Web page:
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Prev Vet Med. 2014 Nov 1;117(1):276-85. doi: 10.1016/j.prevetmed.2014.08.017. Epub 2014 Sep 11.

Risk factors perceived predictive of ISA spread in Chile: applications to decision support.

Author information

1
USDA APHIS VS Centers for Epidemiology and Animal Health, National Surveillance Unit, 2150 Centre Avenue, Fort Collins, CO 80526-8117, United States. Electronic address: lori.l.gustafson@aphis.usda.gov.
2
USDA APHIS VS Centers for Epidemiology and Animal Health, National Surveillance Unit, 2150 Centre Avenue, Fort Collins, CO 80526-8117, United States.
3
Sernapesca, Chile's National Fisheries and Aquaculture Service, Victoria 2832, Valparaiso, Chile.
4
SalmonChile, Department of Fish Health, Instituto Tecnologico del Salmon, Av. Juan Soler Manfredini 41, OF 1802 Puerto Montt, Chile.
5
Marine Harvest Chile, Ruta 226 Km 8 Puerto Montt Chile & Aquaculture Sciences Ph.D Program, Universidad Austral de Chile, PO Box 1327, Puerto Montt, Chile.
6
Lab de Biotecnología y Patología Acuática Facultad de Ciencias Veterinarias Universidad Austral de Chile Campus Isla Teja s/n, Valdivia, Chile.
7
Salmones Camanchaca, Diego Portales 2000, Piso 13, Puerto Montt, Chile.
8
FAV, S.A., A. Pinto 201, Puerto Montt, Chile.
9
Chile Ltda ADL Diagnostic, Diagnostic Laboratory and Biotechnology, Sector Rod s/n Larch Way, Puerto Montt, Chile.
10
Plancton Andino Ltda., Terraplen N 869, Puerto Varas, Chile.
11
Centro de Investigaciones Biologicas Aplicadas (CIBA), Diego de Almagro Norte 1013, Puerto Montt, Chile; Universidad San Sebastian, Facultad de Veterinaria, Lago Panguipulli 1390, Pelluco Alto, Puerto Montt, Chile.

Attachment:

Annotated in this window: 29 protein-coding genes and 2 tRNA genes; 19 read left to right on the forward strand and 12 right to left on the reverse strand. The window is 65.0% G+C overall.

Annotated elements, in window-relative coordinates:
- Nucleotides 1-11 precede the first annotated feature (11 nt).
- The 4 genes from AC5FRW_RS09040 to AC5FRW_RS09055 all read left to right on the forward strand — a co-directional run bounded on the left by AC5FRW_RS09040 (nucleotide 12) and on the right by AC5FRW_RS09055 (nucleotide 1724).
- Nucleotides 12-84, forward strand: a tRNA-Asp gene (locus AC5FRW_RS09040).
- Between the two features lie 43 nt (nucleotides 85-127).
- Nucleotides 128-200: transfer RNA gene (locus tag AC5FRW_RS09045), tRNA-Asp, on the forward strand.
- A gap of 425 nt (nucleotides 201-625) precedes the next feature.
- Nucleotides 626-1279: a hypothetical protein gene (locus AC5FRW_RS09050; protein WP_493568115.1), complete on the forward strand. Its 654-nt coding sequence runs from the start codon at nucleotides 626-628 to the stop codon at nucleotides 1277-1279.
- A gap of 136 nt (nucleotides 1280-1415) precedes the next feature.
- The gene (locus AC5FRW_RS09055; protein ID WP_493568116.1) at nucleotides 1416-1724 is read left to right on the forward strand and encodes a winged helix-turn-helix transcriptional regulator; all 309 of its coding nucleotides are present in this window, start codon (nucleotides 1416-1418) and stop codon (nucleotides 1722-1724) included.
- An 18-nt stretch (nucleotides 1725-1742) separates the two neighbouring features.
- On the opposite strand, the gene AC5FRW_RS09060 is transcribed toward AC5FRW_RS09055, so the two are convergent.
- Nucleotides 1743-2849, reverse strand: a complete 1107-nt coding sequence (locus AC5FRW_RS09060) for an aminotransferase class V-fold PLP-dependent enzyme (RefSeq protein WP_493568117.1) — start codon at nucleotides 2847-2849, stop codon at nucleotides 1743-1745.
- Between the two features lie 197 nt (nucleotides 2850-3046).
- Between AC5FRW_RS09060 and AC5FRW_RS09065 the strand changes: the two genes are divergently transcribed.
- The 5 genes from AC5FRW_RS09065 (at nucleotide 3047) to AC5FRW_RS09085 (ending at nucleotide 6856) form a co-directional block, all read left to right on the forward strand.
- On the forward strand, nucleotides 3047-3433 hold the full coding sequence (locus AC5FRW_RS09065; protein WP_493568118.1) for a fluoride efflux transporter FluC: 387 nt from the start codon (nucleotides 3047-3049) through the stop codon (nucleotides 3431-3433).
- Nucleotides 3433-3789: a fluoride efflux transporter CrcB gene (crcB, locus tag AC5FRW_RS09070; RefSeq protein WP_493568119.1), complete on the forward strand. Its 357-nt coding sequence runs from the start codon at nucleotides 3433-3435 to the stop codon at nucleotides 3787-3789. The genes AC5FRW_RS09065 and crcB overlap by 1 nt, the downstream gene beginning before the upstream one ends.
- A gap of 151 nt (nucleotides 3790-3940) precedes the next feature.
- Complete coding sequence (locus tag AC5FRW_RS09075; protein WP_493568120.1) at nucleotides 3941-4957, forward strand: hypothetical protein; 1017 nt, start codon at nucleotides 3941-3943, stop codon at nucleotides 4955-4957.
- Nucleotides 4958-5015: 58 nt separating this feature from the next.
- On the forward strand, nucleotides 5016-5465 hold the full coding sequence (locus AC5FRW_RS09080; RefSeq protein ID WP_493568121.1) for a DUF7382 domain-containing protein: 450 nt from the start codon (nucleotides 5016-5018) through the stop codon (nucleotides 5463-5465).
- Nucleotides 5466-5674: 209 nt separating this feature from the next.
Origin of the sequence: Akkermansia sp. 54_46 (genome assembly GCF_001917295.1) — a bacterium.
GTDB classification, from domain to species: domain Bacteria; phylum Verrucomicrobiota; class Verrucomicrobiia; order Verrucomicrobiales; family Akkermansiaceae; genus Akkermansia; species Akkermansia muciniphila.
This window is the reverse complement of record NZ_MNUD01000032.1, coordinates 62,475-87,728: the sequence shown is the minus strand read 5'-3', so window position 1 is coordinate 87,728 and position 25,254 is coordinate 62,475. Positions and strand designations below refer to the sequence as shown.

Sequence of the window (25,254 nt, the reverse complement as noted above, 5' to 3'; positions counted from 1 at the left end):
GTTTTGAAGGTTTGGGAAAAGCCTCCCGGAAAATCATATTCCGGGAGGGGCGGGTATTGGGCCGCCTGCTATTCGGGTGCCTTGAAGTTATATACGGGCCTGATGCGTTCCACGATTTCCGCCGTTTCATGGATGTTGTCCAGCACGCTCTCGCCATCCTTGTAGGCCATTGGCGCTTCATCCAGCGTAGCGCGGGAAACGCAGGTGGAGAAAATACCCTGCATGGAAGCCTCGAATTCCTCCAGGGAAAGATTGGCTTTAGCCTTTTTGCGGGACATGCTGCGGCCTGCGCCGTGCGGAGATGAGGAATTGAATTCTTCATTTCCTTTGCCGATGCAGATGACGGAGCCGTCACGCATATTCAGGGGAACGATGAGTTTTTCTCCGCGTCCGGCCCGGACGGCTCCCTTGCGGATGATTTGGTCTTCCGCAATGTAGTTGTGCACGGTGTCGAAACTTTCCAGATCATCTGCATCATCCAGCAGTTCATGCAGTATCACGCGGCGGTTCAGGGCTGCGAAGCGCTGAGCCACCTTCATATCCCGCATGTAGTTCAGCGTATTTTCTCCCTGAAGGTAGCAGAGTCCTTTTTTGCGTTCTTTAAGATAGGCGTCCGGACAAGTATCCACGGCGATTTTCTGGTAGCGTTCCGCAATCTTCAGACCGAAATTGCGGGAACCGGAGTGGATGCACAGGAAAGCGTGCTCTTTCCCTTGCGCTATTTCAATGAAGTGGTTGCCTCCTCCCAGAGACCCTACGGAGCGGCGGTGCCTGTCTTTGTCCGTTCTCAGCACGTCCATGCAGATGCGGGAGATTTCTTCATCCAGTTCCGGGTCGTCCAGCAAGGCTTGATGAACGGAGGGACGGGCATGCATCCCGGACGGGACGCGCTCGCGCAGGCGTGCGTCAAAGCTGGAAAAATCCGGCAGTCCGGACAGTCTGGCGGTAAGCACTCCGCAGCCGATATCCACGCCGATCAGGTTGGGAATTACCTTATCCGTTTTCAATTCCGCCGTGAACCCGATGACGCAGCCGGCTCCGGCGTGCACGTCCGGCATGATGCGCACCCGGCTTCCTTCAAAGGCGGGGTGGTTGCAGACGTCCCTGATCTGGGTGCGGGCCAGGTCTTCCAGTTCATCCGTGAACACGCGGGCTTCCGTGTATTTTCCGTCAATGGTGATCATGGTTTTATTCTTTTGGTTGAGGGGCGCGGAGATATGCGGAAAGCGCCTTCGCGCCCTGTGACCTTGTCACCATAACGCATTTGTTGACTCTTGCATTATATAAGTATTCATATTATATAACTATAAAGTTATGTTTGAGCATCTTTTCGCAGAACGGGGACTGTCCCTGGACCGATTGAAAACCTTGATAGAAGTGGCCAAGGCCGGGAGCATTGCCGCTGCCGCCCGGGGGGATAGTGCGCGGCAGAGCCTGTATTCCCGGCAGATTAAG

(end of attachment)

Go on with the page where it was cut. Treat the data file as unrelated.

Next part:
Abstract

Aquaculture is anticipated to be a critical element in future solutions to global food shortage. However, diseases can impede industry efficiency and sustainability. Consequently, diseases can and have led to dramatic re-structuring in industry or regulatory practices. The emergence of infectious salmon anemia (ISA) in Chile is one such example. As in other countries, many mitigations were instituted universally, and many incurred considerable costs as they introduced a new layer of coordination of farming activities of marine sites within common geographic areas (termed 'neighborhoods' or 'barrios'). The aggregate response led to a strong reduction in ISA incidence and impact. However, the relative value of individual mitigations is less clear, especially where response policies were universally applied and retrospective analyses are missing 'controls' (i.e., areas where a mitigation was not applied). Further, re-focusing policies around disease prevention following resolution of an outbreak is important to renew sustainable production; though, again, field data to guide this shift in purpose are often lacking. Expert panels can offer timely decision support in the absence of empirical data. We convened a panel of fish health experts to weight risk factors predictive of ISA virus (ISAV) introduction or spread between Atlantic salmon barrios in Chile. Barrios, rather than sites, were the unit of interest because many of the new mitigations operate at this level and few available studies examine their efficacy. Panelists identified barrio processing plant biosecurity, fallowing strategies, adult live fish transfers, fish and site density, smolt quality, hydrographic connection with other neighborhoods, presence of sea lice (Caligus rogercresseyi), and harvest vessel biosecurity as factors with the greatest predictive strength for ISAV virulent genotype ('HPR-deleted') occurrence. Fewer factors were considered predictive of ISAV HPR0 genotype ('HPR0') occurrence, with greatest strengths assigned to fish and site density, adult live fish transfers, and smolt facility HPR0 status. Field validation based on ISAV and risk factor occurrence after panel completion generally supports expert estimates, and highlights a few factors (e.g., broodstock HPR0 status) less conclusive in the original study. Results inform legislation, industry best management practices and surveillance design.

KEYWORDS:

Decision support; Expert opinion; Infectious salmon anemia; Risk-based surveillance

PMID:
25304178
DOI:
10.1016/j.prevetmed.2014.08.017
[Indexed for MEDLINE]

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